The film that follows tracks Maria and Lucas, who she quickly finds in the fast moving water, as they search for Henry, Thomas, and Simon. There is some split focus, but we spend most of our time with Maria—whose horrible injuries are seen in gruesome, all-too-real close-up—and Lucas who, at 13, must grow up incredibly quickly under pressure. The real tension and difficulty of this pair’s relationship is the highlight of the film for me. Lucas is too young to handle it all on his own, and his mom, as much as she hates it, becomes dead weight very quickly.
In my favorite scene, they are walking toward a large tree to find safety from a possible second wave when Maria stops and turns to her son. He immediately looks at the ground and says, “Mom,” in an almost embarrassed tone. She, too, looks down and realizes that an injury to her chest has left one of her breasts exposed, a detail that seems too real to be false. She covers herself up and has Lucas take the lead, but the minute or so of silence between them suggests a great deal about the immediate upheaval of their relationship.
Bayona does a masterful job of rendering tension and dread from the palpable emotional duress on display. His previous film, The Orphanage, is one of the better horror films I’ve seen in recent years, and this movie’s much more realistic terror comes from losing the ones we love. Some people I’ve talked with say that they feel the film is emotionally manipulative, and it is a tear-jerker to be sure. But it is rooted in such honesty, with a hell of a true story behind it, that I couldn’t help but feel a great deal, manipulation or not.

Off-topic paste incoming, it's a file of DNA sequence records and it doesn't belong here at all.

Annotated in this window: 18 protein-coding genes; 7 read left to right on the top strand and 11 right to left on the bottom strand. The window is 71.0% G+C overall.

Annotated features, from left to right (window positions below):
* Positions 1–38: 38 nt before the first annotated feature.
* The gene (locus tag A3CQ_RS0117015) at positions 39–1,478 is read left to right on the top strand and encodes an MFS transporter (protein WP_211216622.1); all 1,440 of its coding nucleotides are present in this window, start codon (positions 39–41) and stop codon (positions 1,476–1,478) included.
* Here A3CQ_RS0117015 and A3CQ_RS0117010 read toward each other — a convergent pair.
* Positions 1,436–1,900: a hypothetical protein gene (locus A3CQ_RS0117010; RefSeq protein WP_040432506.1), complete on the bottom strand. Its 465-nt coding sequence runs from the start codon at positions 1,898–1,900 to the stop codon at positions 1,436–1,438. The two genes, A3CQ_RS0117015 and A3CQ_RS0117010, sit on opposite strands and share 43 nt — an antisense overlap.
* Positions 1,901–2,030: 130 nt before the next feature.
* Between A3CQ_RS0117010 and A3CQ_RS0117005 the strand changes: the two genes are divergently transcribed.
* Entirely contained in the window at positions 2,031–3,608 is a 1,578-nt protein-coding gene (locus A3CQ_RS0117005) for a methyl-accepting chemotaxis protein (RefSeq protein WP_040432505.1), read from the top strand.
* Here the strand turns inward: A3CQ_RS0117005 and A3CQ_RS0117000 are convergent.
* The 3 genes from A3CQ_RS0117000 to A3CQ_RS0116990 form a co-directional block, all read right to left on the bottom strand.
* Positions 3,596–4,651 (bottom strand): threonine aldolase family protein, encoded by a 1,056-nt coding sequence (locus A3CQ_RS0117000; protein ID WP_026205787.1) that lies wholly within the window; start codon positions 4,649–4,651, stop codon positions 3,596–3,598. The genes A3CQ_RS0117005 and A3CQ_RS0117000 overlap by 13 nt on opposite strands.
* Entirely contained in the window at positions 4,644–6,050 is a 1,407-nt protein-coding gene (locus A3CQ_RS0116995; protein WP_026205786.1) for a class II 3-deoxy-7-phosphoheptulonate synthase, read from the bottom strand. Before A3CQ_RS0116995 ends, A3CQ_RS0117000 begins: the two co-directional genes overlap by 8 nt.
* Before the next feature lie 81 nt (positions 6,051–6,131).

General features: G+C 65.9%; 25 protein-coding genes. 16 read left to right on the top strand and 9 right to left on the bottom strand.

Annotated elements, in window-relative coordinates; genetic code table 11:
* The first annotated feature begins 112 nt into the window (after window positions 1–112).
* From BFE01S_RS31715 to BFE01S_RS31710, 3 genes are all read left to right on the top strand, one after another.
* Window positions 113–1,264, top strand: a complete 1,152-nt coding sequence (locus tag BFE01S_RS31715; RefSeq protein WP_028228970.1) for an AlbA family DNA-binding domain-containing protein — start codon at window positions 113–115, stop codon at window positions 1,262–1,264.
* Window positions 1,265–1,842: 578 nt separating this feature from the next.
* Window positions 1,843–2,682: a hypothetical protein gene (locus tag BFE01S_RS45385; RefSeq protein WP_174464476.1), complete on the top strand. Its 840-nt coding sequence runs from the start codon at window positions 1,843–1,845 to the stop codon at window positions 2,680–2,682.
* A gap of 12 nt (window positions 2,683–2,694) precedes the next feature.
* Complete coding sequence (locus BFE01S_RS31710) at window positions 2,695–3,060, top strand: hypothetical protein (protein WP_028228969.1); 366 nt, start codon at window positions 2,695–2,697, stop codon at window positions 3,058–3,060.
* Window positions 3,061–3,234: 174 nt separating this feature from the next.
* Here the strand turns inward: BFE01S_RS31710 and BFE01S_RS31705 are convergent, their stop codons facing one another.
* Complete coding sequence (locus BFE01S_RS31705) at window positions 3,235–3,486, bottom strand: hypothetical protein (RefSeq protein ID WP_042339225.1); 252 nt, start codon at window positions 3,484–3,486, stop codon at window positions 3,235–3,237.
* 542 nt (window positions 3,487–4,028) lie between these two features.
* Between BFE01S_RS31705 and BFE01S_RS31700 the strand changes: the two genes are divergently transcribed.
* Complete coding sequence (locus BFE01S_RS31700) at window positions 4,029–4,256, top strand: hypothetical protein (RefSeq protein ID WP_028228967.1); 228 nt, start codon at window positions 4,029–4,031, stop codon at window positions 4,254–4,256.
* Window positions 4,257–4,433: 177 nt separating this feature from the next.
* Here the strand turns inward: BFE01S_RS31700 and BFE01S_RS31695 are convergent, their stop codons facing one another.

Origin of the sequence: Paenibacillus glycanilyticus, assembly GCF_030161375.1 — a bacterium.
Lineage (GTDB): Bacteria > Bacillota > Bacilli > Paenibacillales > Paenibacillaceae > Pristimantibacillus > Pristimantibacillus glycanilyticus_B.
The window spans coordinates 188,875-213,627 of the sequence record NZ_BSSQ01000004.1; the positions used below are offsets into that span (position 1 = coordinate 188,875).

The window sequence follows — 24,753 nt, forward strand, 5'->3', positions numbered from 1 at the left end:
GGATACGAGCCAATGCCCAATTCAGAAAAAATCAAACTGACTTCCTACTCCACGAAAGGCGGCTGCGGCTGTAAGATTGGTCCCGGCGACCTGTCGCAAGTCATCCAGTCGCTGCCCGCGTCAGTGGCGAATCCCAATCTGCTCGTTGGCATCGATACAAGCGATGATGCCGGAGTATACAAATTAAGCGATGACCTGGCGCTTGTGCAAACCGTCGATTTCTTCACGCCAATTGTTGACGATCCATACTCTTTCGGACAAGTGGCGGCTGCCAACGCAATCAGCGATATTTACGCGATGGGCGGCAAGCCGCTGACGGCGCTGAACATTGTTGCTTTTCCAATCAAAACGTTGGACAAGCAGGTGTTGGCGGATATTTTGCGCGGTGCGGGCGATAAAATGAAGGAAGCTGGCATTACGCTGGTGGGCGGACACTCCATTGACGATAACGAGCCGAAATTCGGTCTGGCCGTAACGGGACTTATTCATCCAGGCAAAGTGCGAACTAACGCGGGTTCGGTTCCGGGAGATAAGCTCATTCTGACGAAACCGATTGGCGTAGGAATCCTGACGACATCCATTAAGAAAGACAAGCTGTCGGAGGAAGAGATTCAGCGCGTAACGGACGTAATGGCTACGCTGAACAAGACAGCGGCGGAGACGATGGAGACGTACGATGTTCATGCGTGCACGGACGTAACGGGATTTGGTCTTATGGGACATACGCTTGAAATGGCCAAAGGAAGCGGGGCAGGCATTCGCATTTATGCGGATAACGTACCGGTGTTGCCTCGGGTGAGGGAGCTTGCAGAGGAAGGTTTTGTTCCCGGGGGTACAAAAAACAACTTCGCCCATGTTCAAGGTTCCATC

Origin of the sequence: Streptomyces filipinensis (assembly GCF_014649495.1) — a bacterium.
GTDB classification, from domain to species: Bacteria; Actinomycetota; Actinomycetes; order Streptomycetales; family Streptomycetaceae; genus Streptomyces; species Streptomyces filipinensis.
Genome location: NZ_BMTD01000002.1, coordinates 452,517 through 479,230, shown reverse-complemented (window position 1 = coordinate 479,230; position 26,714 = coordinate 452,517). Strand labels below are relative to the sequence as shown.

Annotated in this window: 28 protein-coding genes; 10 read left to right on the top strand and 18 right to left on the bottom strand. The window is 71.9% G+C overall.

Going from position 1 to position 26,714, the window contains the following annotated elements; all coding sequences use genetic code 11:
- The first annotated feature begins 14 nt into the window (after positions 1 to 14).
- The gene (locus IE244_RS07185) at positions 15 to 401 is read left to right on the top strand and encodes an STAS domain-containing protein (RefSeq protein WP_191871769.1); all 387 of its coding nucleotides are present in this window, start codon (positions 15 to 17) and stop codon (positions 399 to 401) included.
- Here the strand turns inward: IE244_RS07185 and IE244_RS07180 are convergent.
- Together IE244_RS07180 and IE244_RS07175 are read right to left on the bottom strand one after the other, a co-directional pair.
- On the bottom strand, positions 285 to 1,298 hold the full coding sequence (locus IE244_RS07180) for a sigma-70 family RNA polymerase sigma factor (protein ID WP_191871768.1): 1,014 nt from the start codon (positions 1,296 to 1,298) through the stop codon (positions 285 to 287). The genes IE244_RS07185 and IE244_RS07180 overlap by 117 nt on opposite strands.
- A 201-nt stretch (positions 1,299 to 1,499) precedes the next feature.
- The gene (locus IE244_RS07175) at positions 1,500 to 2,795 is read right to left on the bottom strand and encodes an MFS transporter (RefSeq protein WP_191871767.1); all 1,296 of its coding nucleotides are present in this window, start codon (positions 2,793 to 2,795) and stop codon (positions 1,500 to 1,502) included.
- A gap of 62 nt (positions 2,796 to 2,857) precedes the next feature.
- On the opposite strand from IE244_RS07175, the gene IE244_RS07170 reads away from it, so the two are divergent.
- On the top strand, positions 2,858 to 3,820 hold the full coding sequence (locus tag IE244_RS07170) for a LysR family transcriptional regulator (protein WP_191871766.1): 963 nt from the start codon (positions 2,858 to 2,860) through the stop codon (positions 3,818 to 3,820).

The physical creation of the film goes a long way toward generating that response, and it can’t be described as manipulative in the least. The tsunami itself is rendered with such realistic force and in-the-moment danger that I found it difficult to watch. It is one of the more intense few minutes of runtime I’ve seen in a film, with a deep-seeded dread filtered through both practical and special visual effects. And the makeup design captures vividly the extent of what the human body can endure.
The initial wave happens to be the scene I’ve chosen to show: It’s midday by the pool. Maria is reading, Lucas is playing around with a ball in the pool, and Henry is in the shallow end with Simon and Thomas. Suddenly, waves come crashing over the cabanas, ripping up palm trees and sending other visitors flying. Maria, crouching by a glass enclosure, yells for her husband and children but watches as they are swept away—she follows a similar fate, crashing through the glass before being tossed around like a rag doll underwater and emerging hundreds of yards from where she began, grasping a palm tree’s trunk.
Both the filmmaking prowess and emotional impact I’ve touted are vividly realized in this brief clip, and I hope it encourages you to check out The Impossible if you haven’t already.
Note: The blood and gore and doom and gloom I’ve mentioned in this write-up are not nearly as present in this clip. It is edited in such a way that the more difficult passages of the scene are passed over. Still, it is intense and viewer discretion is advised.
*As always, I am up for any and all conversations about any and all films—if you disagree with my statement, or have a different point of view, leave a comment and let’s chat! The more voices talking about an issue the better.